From the Hulk to Spider-Man, a Rollins College class examines the powers of superheroes.
Thomas Ross ’19 (left) and Kyle Hulbert ’18 (right) hang weights from a chicken bone and carefully watch it for signs of fracture. (Photo by Scott Cook)
Comics are total fiction—right? Maybe not.
Theoretical physicists are taking a closer look at the possibilities of some of our most beloved superheroes’ fantastic elements. And just last year, President Barack Obama announced the U.S. Military would begin working with prop makers and entrepreneurs to design its very own Iron Man suit.
Students in Rollins College’s Mysteries and Marvels neighborhood are also looking to comics and movies for inspiration about the phenomena of the universe. An rFLA class led by a physics professor is dedicated to the study of superheroes—putting some of our favorite characters’ most famously unfeasible feats to the test to see what’s really possible.
The Science of Superheroes
Chris Fuse, associate professor of physics
Could unfeasible feats be more realistic than we imagine? Does radiation have power to give someone the abilities of a spider? How much food would the Flash need to eat to run at supersonic speeds? How much force does Superman need to “leap tall buildings in a single bound”? Students take on the role of the scientists from Marvel’s Agents of Shield to explore the origins of super abilities and examine if these powers are scientifically valid. The class also looks at the historical and cultural significance of these modern day demigods.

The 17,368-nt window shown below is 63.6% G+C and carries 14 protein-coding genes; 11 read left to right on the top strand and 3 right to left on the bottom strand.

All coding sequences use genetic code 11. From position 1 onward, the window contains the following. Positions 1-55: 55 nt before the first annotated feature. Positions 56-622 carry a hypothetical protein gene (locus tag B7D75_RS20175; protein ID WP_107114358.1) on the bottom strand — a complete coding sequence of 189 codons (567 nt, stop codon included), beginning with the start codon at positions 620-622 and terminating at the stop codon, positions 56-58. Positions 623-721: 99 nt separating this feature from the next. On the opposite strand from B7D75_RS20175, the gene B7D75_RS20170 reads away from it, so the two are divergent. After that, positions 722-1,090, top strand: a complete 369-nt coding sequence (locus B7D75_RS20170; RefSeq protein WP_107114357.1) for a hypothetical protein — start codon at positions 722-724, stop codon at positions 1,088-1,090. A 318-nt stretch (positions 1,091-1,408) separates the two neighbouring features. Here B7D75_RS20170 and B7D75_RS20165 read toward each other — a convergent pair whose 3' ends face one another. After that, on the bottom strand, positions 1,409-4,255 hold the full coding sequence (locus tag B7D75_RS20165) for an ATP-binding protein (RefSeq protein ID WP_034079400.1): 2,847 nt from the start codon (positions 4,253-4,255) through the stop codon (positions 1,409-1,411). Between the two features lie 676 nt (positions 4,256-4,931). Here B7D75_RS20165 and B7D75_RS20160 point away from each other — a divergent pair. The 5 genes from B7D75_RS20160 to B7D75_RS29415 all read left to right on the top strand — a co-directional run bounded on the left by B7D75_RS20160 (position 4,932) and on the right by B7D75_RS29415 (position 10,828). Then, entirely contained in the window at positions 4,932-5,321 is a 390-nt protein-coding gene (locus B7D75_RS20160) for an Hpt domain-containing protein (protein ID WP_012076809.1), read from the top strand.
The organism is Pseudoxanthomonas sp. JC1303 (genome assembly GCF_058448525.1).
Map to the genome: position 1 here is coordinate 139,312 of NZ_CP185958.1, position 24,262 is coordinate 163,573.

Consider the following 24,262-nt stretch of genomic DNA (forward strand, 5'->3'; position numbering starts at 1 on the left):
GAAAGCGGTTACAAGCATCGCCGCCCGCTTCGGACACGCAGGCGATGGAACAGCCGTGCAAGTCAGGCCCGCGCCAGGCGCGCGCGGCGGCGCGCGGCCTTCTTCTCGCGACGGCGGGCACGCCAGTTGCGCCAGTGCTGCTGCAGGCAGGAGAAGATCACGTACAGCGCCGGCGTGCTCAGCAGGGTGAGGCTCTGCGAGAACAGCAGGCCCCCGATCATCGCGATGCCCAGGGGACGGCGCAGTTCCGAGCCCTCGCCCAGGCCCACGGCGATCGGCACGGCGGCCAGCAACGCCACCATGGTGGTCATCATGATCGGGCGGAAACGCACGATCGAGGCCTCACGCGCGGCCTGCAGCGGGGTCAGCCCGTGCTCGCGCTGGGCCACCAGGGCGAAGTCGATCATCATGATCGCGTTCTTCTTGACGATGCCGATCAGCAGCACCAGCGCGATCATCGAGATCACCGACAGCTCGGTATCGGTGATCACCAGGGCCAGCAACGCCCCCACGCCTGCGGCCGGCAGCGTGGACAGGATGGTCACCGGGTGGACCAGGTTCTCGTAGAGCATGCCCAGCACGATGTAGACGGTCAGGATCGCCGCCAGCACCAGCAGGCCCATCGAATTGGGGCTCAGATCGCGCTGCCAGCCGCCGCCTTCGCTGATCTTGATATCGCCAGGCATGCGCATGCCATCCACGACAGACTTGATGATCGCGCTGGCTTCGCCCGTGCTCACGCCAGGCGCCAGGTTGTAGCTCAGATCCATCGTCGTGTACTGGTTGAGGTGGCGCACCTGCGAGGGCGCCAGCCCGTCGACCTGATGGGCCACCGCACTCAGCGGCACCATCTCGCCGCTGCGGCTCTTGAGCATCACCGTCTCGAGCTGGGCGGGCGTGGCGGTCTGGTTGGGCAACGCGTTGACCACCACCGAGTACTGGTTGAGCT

On Monday, September 14, we dropped in on the class’s lab experiment held at the Orlando Science Center. Students put bones to the test to find out how much force they can withstand before they break and how strong a superhero would have to be to leap over a tall building. The Orlando Science Center is preparing for a superhero-themed event and visitors got a chance to see young Rollins scientists at work.
Based on the science of planet formation, Superman’s home planet of Krypton would have been so massive it really would have broken apart—the comic writers got the science right!
In the absence of a superhero’s bones, students use chicken bones to determine how much stress a bone can withstand based on the bone’s size. (Photo by Scott Cook)
Quinn Bohan ’17 prepares a bone sample while visitors of the Orlando Science Center observe the Rollins class lab. (Photo by Scott Cook)
(Photo by Scott Cook)
Associate Professor of Physics Chris Fuse (left) explains how stabilizer muscles work during the class discussion of Superman and the potential for muscle exhaustion. (Photo by Scott Cook)
A student measures a fractured bone with a caliper. (Photo by Scott Cook)